Interpreters routinely use horizon slices and stratal (or proportional) slices to interpret seismic attributes. While some attributes such as dip magnitude and dip azimuth can be computed from a picked surface, most attributes are computed volumetrically on a 3-D grid of voxels whose vertical size is defined by the time or depth sample increment.

In general, picked horizons occur at fractional sample increments, requiring subsequent interpolation.

♦ For attributes that vary smoothly, such as the original seismic amplitude, simple linear, quadratic and sine function interpolation provide excellent results.

♦ For attributes such as envelope and spectral magnitude components, the results are almost always acceptable, but can be less accurate as the values approach zero.

♦ For attributes that are cyclical, such as phase, azimuth and strike, such interpolation gives erroneous results.

We present a simple workflow that allows an interpreter to more accurately extract such attributes using the volumetric calculators available in most commercial interpretation software packages.

Many attributes of interest have a cyclical behavior, including instantaneous phase, spectral phase components, dip azimuth and strike of azimuthal anisotropy and curvature. While human interpreters perceive these attributes to be continuous, computer software does not, and injects a numerical discontinuity in phase and azimuth between -180 degrees and +180 degrees (or depending on the software package between 0 degrees and 360 degrees).

Similar discontinuities appear in strike between -90 degrees and +90 degrees.

Such discontinuities do not pose a problem if we only wish to look at the data at discrete voxels – but if the number of pixels used on the computer screen is larger than the number of voxels being displayed, the data need to be either replicated or interpolated.

The most common implementation is to interpolate the data, linearly, bilinearly or with a spline. Such interpolation between samples works very well for seismic amplitude and envelope, but fails for cyclic (to a computer, discontinuous) attributes like phase (figure 1a). Many commercial software packages use splines to interpolate along the vertical axis, which for phase results in erroneous values beyond ±180 degrees.

The simplest way to avoid such artifacts is to disable the interpolation. This can almost always be done when displaying vertical or horizontal slices through the data volume.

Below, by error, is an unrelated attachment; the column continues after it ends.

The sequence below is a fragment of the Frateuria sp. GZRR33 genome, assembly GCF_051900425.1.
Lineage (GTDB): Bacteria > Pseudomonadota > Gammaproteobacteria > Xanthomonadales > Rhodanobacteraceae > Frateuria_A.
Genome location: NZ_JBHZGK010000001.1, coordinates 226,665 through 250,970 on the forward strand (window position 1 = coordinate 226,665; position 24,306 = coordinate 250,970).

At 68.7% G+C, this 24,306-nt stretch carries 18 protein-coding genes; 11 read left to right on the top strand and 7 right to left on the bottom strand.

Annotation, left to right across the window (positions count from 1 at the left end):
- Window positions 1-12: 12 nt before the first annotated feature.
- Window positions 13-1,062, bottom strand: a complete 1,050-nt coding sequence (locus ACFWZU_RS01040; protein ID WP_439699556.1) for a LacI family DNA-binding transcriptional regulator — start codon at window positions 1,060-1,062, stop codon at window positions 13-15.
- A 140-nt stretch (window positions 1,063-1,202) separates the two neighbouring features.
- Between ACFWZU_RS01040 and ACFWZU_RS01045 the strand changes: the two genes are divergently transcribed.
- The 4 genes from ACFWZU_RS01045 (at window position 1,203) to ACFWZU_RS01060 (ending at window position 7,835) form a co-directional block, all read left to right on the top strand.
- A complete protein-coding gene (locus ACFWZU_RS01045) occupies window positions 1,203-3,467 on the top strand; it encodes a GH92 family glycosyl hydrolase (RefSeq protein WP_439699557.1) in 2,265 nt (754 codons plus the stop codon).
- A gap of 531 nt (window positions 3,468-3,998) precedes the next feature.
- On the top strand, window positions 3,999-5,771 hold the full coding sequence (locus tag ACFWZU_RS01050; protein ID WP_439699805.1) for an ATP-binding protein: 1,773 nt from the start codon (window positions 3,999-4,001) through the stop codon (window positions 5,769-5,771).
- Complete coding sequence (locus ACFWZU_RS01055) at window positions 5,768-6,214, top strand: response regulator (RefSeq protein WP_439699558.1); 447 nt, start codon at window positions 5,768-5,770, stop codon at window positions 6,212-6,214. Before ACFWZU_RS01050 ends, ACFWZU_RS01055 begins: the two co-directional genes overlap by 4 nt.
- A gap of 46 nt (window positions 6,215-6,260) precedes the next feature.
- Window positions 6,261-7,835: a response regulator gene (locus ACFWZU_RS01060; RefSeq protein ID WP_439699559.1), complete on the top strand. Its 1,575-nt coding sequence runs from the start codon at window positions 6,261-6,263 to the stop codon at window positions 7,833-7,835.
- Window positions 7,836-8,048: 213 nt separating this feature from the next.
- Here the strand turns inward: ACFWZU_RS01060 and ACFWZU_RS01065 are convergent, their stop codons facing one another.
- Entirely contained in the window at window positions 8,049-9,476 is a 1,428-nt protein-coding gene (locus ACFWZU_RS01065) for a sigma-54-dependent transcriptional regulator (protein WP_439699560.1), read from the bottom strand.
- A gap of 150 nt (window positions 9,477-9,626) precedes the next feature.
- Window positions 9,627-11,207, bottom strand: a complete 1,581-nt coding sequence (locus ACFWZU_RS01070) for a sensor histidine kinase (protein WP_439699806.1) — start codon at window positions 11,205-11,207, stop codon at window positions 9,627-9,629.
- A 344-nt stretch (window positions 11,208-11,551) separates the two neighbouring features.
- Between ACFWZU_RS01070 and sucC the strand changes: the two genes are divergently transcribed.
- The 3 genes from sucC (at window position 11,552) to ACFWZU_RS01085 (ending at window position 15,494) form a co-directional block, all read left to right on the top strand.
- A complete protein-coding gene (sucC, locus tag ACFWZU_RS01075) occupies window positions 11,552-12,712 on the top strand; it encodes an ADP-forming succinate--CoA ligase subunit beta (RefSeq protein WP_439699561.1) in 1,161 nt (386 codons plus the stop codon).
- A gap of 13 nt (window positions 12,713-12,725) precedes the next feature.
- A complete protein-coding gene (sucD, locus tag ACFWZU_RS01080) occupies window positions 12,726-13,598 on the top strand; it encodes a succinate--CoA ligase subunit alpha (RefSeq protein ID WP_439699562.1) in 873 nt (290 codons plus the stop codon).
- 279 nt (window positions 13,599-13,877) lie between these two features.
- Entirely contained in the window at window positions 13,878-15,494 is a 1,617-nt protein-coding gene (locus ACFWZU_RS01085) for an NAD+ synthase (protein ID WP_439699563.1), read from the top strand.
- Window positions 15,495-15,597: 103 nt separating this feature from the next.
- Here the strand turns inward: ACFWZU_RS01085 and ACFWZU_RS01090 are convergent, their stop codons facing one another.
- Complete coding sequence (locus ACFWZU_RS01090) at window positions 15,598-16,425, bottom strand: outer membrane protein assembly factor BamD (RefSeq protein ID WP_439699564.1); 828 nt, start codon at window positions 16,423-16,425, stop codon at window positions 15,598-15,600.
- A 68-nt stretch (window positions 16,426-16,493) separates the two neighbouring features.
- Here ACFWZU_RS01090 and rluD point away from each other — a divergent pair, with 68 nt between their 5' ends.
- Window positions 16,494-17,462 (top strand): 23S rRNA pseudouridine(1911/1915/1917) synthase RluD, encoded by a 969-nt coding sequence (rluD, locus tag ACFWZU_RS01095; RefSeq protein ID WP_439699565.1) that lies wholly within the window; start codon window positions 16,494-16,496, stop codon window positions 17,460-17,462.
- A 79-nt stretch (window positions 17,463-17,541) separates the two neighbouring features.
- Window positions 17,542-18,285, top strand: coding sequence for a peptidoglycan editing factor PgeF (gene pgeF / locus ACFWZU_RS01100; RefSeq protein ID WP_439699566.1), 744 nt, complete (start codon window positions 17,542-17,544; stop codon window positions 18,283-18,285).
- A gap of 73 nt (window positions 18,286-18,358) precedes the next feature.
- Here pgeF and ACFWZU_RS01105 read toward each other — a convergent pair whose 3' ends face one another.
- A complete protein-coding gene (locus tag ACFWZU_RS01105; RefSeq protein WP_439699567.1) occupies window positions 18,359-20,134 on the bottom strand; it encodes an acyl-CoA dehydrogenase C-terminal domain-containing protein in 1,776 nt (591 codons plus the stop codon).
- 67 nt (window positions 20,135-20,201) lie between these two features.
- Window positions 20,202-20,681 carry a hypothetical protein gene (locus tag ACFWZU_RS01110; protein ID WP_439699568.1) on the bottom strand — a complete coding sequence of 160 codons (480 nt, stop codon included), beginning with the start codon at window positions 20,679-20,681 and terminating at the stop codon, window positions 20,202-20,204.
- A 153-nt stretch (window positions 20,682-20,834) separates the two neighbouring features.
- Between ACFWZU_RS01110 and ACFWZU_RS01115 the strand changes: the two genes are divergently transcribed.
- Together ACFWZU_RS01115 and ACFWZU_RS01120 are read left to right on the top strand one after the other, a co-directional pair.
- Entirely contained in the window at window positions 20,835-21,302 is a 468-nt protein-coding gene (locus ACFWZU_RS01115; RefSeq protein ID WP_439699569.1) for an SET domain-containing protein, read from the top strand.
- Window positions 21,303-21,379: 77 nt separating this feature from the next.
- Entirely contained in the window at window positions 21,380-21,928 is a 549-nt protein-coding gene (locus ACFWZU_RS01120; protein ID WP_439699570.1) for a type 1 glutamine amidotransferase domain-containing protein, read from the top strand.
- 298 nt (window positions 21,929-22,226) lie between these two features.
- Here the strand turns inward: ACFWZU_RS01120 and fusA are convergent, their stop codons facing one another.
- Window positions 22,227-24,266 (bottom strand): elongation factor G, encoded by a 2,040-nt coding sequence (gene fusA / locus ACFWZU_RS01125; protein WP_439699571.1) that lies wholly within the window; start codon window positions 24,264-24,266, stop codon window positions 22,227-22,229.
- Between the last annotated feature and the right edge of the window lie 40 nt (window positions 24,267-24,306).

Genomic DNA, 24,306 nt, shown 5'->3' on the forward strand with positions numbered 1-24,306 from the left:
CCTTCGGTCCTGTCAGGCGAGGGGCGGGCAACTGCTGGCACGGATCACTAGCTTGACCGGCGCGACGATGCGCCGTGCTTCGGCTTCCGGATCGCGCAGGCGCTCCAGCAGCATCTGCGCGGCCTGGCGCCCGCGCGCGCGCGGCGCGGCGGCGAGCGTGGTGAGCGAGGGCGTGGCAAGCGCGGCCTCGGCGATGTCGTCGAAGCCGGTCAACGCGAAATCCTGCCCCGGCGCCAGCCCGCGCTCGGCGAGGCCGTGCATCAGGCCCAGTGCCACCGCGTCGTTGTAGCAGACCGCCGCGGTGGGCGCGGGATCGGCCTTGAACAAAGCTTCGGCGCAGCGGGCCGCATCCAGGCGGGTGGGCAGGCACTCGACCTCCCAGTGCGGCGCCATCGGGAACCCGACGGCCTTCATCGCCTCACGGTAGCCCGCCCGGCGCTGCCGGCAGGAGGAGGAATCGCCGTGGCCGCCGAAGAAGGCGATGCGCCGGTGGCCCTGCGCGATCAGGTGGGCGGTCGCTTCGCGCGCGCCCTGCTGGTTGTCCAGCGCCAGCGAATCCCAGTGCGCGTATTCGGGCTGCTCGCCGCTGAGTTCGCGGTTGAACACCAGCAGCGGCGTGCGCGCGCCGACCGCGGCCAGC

Examining figure 2, we note that the vertical slices through the seismic amplitude and instantaneous envelope display nicely, but the same slice through the instantaneous phase in figure 2c looks “green.” Using figure 1a as a guide, we realize that much of the green is an artifact of inaccurate interpolation between phase values that approach +/-180 degrees. Disabling interpolation and instead replicating the nearest pixel provides the lower resolution but acceptable image in figure 2d.

This artifact becomes particularly ugly when we wish to extract cyclical attributes along a picked horizon. Horizon picks rarely fall on an integer sample value such that the data need to be interpolated.

In figure 3 we show a time-structure map and amplitude extraction where the base Oligocene corresponds to a trough. The initial phase extraction is totally erroneous (figure 3c). A more accurate means of interpolating the phase is to compute the original data and its quadrature (the “real” and “imaginary” components of a complex trace), using the envelope, as shown in figure 1b.

Be careful to compute the angle using “ATAN2” (the same one as in Excel) to obtain values of phase range between -180 degrees and +180 degrees. By doing so we obtain the geologically reasonable image (phase close to ±180 degrees, appearing as magenta), consistent with our picked trough.

Interpolation of other vector components, such as dip azimuth and dip magnitude, are similar to the technique shown in figure 1b.

In contrast, interpolation of attributes that are defined by a strike require a slight variation.

For azimuthal anisotropy, the “azimuth” is really a strike and also varies between -90 degrees and +90 degrees, while the azimuthal intensity, ε, is a strictly positive number. Here, be careful to use “ATAN” rather than ATAN2 to obtain strikes between -90 degrees and +90 degrees.

This workflow works well in many, but not all software packages.

Figure 4, for example, illustrates a limitation faced in the one that we use.

We wish to extract and display volumetric dip azimuth along the same horizon shown in the previous image. Using figure 1b eliminates some of the artifacts. However, while the software allows us to disable interpolation on vertical and horizontal slices, it does not allow us to disable it on horizon slices.

The result is the appearance of blue “rings” (corresponding to north, or 0 degrees) circling anomalies that wrap around between SSW and SSE (±180 degrees) azimuths.

Presented with such an image, the only recourse is to realize that they are artifacts and not geology!

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